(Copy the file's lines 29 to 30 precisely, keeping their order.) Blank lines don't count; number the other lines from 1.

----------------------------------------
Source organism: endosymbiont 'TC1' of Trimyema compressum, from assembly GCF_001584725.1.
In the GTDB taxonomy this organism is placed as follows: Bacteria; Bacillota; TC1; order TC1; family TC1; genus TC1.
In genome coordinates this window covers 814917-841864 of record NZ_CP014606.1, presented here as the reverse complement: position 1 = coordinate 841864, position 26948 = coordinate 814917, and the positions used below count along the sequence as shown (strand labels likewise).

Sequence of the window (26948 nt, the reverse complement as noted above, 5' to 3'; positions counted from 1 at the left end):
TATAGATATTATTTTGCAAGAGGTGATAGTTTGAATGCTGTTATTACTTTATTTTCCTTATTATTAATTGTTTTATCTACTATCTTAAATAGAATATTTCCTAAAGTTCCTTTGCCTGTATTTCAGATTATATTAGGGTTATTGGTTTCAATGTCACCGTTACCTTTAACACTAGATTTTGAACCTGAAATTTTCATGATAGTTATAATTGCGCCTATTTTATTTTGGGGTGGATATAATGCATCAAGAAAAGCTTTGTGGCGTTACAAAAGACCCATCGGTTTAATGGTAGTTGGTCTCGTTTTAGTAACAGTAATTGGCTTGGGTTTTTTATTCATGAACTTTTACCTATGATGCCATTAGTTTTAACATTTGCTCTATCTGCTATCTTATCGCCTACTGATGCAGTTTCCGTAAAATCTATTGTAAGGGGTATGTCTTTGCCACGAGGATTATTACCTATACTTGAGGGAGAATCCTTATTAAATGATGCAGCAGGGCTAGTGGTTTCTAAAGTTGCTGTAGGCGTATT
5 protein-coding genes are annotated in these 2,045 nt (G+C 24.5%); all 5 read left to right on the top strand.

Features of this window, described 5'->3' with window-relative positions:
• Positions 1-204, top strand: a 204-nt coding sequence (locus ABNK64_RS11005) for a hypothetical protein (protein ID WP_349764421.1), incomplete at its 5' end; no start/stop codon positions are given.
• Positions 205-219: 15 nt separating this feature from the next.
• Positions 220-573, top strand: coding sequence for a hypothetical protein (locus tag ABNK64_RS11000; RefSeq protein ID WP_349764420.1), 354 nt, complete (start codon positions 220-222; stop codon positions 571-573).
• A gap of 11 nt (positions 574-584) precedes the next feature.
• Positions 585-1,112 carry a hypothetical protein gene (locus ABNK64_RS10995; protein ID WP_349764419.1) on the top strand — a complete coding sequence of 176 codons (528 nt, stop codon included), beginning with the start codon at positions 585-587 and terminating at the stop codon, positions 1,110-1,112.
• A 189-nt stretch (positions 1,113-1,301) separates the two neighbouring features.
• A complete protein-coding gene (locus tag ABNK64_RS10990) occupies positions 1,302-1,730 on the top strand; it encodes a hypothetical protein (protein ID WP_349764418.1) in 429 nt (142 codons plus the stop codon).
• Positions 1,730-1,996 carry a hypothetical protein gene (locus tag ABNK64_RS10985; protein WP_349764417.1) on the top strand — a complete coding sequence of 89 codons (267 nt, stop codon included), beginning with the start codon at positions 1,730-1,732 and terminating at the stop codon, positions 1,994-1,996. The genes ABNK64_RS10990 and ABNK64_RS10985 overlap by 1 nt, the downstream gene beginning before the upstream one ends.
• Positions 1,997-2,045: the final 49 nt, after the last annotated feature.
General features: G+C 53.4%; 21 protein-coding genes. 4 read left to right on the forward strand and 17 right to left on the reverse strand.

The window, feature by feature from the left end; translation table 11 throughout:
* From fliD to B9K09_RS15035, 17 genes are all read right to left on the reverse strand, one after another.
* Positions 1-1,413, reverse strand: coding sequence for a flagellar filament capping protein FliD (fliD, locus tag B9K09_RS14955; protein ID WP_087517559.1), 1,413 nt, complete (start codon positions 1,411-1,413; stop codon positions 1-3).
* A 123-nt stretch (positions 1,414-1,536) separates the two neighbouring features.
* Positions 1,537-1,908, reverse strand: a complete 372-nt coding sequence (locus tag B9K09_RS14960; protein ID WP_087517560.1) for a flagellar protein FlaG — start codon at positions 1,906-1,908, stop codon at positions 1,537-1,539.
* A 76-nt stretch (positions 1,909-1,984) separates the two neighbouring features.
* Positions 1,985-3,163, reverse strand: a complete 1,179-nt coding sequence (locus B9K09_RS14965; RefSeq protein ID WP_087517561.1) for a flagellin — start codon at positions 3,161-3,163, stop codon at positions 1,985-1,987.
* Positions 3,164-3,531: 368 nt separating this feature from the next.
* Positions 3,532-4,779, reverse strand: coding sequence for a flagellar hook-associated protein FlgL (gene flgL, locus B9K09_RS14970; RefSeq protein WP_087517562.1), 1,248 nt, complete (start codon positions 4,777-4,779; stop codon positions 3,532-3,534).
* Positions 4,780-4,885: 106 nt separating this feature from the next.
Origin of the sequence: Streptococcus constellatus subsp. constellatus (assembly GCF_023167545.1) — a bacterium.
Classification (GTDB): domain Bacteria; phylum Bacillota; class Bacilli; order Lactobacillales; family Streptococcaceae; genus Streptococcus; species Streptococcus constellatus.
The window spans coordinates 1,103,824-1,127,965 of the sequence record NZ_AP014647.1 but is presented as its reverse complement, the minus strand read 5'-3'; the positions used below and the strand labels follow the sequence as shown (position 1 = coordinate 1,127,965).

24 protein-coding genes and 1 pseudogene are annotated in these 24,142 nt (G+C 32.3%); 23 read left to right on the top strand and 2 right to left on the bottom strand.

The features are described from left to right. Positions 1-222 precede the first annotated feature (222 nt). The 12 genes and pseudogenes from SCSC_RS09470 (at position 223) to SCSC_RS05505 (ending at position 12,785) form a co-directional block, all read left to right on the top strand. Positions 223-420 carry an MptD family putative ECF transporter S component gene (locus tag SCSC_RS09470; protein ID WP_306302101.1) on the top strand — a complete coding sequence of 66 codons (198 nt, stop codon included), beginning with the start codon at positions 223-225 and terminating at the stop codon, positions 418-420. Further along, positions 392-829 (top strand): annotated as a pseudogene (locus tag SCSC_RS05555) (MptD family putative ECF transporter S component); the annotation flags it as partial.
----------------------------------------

Classification (GTDB): domain Bacteria; phylum Bacillota; class Bacilli; order Lactobacillales; family Streptococcaceae; genus Streptococcus; species Streptococcus constellatus.
The window spans coordinates 1,103,824-1,127,965 of the sequence record NZ_AP014647.1 but is presented as its reverse complement, the minus strand read 5'-3'; the positions used below and the strand labels follow the sequence as shown (position 1 = coordinate 1,127,965).